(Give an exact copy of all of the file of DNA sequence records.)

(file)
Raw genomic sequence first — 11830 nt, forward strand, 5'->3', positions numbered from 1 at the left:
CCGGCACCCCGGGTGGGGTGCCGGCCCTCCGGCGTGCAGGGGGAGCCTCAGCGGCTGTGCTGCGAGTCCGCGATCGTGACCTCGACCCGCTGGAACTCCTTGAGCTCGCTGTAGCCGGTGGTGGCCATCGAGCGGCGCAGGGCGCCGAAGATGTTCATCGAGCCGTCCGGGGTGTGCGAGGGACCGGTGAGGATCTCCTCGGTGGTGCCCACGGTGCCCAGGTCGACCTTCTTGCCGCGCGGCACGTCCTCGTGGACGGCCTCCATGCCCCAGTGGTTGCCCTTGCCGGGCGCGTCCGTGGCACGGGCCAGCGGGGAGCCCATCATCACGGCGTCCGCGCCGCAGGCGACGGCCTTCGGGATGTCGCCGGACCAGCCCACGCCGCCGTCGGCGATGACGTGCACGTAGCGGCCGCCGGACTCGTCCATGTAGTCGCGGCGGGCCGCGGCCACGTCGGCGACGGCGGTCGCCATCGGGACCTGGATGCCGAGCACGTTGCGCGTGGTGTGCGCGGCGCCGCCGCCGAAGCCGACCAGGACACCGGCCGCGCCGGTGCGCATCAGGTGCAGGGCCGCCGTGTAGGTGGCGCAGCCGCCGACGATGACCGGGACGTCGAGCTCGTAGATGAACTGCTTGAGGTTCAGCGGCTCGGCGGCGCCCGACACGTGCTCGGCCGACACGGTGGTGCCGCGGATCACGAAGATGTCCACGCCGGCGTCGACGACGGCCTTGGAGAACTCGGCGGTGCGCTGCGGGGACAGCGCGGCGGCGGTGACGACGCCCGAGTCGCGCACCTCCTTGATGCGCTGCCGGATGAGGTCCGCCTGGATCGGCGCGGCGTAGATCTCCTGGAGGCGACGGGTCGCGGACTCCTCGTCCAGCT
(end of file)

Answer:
Raw genomic sequence first — 11830 nt, forward strand, 5'->3', positions numbered from 1 at the left:
CCGGCACCCCGGGTGGGGTGCCGGCCCTCCGGCGTGCAGGGGGAGCCTCAGCGGCTGTGCTGCGAGTCCGCGATCGTGACCTCGACCCGCTGGAACTCCTTGAGCTCGCTGTAGCCGGTGGTGGCCATCGAGCGGCGCAGGGCGCCGAAGATGTTCATCGAGCCGTCCGGGGTGTGCGAGGGACCGGTGAGGATCTCCTCGGTGGTGCCCACGGTGCCCAGGTCGACCTTCTTGCCGCGCGGCACGTCCTCGTGGACGGCCTCCATGCCCCAGTGGTTGCCCTTGCCGGGCGCGTCCGTGGCACGGGCCAGCGGGGAGCCCATCATCACGGCGTCCGCGCCGCAGGCGACGGCCTTCGGGATGTCGCCGGACCAGCCCACGCCGCCGTCGGCGATGACGTGCACGTAGCGGCCGCCGGACTCGTCCATGTAGTCGCGGCGGGCCGCGGCCACGTCGGCGACGGCGGTCGCCATCGGGACCTGGATGCCGAGCACGTTGCGCGTGGTGTGCGCGGCGCCGCCGCCGAAGCCGACCAGGACACCGGCCGCGCCGGTGCGCATCAGGTGCAGGGCCGCCGTGTAGGTGGCGCAGCCGCCGACGATGACCGGGACGTCGAGCTCGTAGATGAACTGCTTGAGGTTCAGCGGCTCGGCGGCGCCCGACACGTGCTCGGCCGACACGGTGGTGCCGCGGATCACGAAGATGTCCACGCCGGCGTCGACGACGGCCTTGGAGAACTCGGCGGTGCGCTGCGGGGACAGCGCGGCGGCGGTGACGACGCCCGAGTCGCGCACCTCCTTGATGCGCTGCCGGATGAGGTCCGCCTGGATCGGCGCGGCGTAGATCTCCTGGAGGCGACGGGTCGCGGACTCCTCGTCCAGCT